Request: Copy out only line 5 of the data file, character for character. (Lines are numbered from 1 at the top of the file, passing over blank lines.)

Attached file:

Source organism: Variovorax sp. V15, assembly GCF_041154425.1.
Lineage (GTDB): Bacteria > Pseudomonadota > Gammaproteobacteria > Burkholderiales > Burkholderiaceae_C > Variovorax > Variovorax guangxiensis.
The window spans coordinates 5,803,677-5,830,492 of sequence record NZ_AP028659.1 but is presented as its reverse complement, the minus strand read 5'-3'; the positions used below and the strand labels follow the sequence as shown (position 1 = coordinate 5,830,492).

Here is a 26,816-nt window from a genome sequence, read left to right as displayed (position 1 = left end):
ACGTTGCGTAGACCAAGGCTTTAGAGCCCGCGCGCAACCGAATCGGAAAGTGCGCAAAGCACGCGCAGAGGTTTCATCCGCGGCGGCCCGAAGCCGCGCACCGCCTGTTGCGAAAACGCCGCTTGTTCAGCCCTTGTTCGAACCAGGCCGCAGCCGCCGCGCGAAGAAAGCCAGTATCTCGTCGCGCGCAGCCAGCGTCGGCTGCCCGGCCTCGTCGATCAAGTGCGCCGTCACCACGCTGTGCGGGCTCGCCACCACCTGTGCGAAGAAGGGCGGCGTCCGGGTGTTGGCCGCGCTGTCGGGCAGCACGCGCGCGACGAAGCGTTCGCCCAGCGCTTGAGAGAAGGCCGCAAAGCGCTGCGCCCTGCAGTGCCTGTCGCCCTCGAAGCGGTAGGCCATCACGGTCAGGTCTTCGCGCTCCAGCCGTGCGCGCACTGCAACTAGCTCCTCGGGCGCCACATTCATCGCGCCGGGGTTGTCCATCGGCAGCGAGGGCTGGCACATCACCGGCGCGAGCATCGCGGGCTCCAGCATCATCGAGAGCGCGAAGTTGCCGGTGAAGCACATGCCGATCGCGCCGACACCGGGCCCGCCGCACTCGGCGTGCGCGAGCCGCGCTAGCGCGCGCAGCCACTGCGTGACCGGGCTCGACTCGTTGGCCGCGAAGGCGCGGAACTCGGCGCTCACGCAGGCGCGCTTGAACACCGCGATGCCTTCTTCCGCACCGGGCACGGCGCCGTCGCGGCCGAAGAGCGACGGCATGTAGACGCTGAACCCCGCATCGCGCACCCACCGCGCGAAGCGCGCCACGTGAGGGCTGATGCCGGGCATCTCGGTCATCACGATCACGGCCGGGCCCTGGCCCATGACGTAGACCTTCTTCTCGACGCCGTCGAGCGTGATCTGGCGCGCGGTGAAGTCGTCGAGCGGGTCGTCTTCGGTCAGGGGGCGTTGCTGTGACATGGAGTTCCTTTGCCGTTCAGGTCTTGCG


ACGTTGCGTAGACCAAGGCTTTAGAGCCCGCGCGCAACCGAATCGGAAAGTGCGCAAAGCACGCGCAGAGGTTTCATCCGCGGCGGCCCGAAGCCGCGCACCGCCTGTTGCGAAAACGCCGCTTGTTCAGCCCTTGTTCGAACCAGGCCGCAGCCGCCGCGCGAAGAAAGCCAGTATCTCGTCGCGCGCAGCCAGCGTCGGCTGCCCGGCCTCGTCGATCAAGTGCGCCGTCACCACGCTGTGCGGGCTCGCCACCACCTGTGCGAAGAAGGGCGGCGTCCGGGTGTTGGCCGCGCTGTCGGGCAGCACGCGCGCGACGAAGCGTTCGCCCAGCGCTTGAGAGAAGGCCGCAAAGCGCTGCGCCCTGCAGTGCCTGTCGCCCTCGAAGCGGTAGGCCATCACGGTCAGGTCTTCGCGCTCCAGCCGTGCGCGCACTGCAACTAGCTCCTCGGGCGCCACATTCATCGCGCCGGGGTTGTCCATCGGCAGCGAGGGCTGGCACATCACCGGCGCGAGCATCGCGGGCTCCAGCATCATCGAGAGCGCGAAGTTGCCGGTGAAGCACATGCCGATCGCGCCGACACCGGGCCCGCCGCACTCGGCGTGCGCGAGCCGCGCTAGCGCGCGCAGCCACTGCGTGACCGGGCTCGACTCGTTGGCCGCGAAGGCGCGGAACTCGGCGCTCACGCAGGCGCGCTTGAACACCGCGATGCCTTCTTCCGCACCGGGCACGGCGCCGTCGCGGCCGAAGAGCGACGGCATGTAGACGCTGAACCCCGCATCGCGCACCCACCGCGCGAAGCGCGCCACGTGAGGGCTGATGCCGGGCATCTCGGTCATCACGATCACGGCCGGGCCCTGGCCCATGACGTAGACCTTCTTCTCGACGCCGTCGAGCGTGATCTGGCGCGCGGTGAAGTCGTCGAGCGGGTCGTCTTCGGTCAGGGGGCGTTGCTGTGACATGGAGTTCCTTTGCCGTTCAGGTCTTGCG